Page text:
In the Lawsuit Against YouTube for Bitcoin scams, Apple Co-Founder Prevails

Due to the use of manipulated videos to spread a Bitcoin hoax, Steve Wozniak sued YouTube and its parent company, Google.

The most recent phase in a legal struggle between YouTube and Apple co-founder Steve Wozniak on the use of doctored films with his picture used in a Bitcoin fraud in 2020 has been won by Wozniak. A previous ruling by a lower court that released YouTube from any liability was overturned by the most recent appeals court ruling.

According to Bloomberg, a San Jose appeals court said that YouTube cannot claim immunity from punishment for a fraudulent scheme that used a doctored video to deceive people and capitalized on the popularity of the Apple co-founder.

With this latest ruling, Wozniak would be able to pursue his claim against the video streaming platform and maybe amend the federal legislation that shields YouTube and other video streaming platforms from liabilities related to the videos they host.

In 2020, when doctored films advertising a bogus scheme became widespread on YouTube, the co-founder of Apple and 17 other people, including Bill Gates, Elon Musk, and Michael Dell, launched a lawsuit against YouTube and its parent firm, Google.

The manipulated video invited viewers to donate Bitcoin to a certain address in order to receive twice as much money, and it included extra text and images that promised free Bitcoin.

Since a Santa Clara County Superior Court judge determined in 2022 that the businesses were shielded from responsibility under Section 230 of the Communications Decency Act, the most recent appeals court decision is viewed as a major victory for Wozniak and others.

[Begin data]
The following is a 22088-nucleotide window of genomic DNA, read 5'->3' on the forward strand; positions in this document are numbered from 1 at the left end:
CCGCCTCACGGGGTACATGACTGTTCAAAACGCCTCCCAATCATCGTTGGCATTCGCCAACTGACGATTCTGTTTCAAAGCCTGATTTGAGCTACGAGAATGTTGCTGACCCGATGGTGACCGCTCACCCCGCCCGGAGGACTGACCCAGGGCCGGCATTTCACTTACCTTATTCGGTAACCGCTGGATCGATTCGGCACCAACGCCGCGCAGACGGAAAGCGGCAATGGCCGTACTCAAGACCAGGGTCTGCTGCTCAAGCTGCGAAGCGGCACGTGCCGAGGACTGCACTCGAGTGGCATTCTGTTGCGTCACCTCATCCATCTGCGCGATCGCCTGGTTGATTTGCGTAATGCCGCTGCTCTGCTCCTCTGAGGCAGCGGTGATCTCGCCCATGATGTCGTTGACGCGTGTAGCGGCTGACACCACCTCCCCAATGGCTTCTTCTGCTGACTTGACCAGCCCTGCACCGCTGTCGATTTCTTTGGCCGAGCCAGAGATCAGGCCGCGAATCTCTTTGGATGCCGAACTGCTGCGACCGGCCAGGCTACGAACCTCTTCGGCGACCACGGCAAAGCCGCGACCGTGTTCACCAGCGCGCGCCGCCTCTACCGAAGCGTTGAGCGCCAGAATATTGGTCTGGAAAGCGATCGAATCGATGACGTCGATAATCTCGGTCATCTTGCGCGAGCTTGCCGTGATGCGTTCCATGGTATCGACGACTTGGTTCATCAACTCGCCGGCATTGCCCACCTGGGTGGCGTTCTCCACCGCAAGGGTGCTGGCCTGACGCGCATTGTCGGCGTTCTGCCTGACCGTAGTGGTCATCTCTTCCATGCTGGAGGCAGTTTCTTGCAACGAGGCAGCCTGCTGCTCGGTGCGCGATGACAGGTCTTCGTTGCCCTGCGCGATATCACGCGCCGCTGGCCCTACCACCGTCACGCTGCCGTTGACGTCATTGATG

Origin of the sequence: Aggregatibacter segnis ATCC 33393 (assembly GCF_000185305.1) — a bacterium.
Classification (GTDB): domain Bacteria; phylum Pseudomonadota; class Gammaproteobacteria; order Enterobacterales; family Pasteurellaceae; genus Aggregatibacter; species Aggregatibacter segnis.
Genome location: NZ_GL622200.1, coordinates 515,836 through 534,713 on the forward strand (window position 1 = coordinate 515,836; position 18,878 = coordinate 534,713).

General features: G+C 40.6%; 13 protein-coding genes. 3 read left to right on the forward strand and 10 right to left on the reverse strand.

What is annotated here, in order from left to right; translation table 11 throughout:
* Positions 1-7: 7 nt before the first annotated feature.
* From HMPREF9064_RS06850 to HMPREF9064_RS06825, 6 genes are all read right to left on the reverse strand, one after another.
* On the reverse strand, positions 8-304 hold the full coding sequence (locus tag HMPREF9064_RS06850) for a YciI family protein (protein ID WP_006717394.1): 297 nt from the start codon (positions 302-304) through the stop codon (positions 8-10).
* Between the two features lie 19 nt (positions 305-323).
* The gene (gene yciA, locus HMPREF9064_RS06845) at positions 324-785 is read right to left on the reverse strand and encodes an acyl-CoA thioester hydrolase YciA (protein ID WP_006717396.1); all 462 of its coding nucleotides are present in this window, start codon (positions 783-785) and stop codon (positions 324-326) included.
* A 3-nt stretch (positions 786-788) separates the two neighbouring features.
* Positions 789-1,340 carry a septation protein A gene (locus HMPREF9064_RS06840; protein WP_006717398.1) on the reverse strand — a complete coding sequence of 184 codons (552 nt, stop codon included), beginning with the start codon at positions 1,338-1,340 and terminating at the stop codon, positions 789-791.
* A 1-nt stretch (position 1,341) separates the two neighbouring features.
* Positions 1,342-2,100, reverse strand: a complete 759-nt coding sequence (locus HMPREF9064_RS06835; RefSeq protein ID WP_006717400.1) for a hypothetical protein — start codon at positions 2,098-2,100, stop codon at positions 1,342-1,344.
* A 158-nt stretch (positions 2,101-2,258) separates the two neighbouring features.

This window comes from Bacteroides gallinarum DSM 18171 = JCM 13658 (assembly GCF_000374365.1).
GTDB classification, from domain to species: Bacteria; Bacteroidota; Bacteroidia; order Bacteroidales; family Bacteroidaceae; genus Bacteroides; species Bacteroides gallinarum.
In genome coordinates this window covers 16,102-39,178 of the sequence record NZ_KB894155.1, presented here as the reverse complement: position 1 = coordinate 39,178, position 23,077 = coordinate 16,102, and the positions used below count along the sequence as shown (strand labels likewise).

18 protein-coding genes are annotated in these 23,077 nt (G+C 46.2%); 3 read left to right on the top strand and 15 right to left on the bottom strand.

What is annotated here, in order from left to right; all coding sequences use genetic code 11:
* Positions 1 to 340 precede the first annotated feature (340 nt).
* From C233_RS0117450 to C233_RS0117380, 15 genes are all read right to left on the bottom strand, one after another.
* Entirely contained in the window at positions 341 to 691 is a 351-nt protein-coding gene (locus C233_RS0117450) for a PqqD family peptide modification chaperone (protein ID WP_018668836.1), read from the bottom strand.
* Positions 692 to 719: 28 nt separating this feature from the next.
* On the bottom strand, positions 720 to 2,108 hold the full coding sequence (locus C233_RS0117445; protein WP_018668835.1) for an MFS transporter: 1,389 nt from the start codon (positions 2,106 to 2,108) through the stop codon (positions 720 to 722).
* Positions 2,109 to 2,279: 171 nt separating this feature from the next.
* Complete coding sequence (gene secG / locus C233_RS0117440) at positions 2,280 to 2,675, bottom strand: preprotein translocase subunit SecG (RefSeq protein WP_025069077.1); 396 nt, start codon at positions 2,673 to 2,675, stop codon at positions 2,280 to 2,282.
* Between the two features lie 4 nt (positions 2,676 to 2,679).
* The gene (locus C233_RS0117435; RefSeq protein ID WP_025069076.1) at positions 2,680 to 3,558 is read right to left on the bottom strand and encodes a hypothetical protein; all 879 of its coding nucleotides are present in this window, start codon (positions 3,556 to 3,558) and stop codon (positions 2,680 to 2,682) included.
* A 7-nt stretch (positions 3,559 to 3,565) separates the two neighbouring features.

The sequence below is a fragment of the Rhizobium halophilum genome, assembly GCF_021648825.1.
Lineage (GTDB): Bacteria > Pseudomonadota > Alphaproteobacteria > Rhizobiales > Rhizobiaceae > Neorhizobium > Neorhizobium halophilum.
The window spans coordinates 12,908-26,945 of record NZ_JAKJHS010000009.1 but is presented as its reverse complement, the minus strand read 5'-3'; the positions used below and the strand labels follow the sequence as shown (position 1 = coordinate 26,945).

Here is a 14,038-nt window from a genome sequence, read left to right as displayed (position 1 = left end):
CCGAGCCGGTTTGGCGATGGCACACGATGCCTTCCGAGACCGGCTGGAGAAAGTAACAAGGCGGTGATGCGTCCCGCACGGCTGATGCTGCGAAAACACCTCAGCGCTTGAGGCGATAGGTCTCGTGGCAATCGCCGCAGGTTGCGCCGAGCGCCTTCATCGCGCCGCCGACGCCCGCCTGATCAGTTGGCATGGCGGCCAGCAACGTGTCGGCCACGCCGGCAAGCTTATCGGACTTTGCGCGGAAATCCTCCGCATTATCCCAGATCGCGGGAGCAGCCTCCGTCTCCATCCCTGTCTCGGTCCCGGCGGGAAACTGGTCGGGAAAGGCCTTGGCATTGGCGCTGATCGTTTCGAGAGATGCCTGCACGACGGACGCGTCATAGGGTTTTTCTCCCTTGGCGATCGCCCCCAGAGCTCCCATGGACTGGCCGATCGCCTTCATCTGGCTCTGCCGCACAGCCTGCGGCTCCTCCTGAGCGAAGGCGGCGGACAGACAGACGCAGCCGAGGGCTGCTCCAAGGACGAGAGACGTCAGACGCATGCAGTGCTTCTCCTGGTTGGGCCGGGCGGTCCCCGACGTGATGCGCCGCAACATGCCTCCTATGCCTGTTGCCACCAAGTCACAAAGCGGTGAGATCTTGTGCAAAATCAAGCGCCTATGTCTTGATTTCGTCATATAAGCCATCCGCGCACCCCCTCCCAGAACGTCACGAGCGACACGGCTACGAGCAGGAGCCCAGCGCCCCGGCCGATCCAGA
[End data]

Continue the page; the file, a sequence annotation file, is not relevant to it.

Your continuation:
The judges of the appeals court noted that scams are frequently promoted by hacking into well-known YouTube channels. By “providing verification badges to hijacked YouTube channels,” Google and YouTube are held accountable for “materially contributing” to the scheme.

When the channels began to post fraud videos, the platform also neglected to take down these verification badges, even though one channel had already received the badge while the scam was in progress.

As a result, the appeal court noted that since the corporations verified, they might not be shielded by Section 230 immunity.

Social media companies like “Google and YouTube take responsibility for their actions and cannot use Section 230 as a total shield for their conduct,” according to Woznaik’s attorney Joe Cotchett, who highlighted this in the ruling.

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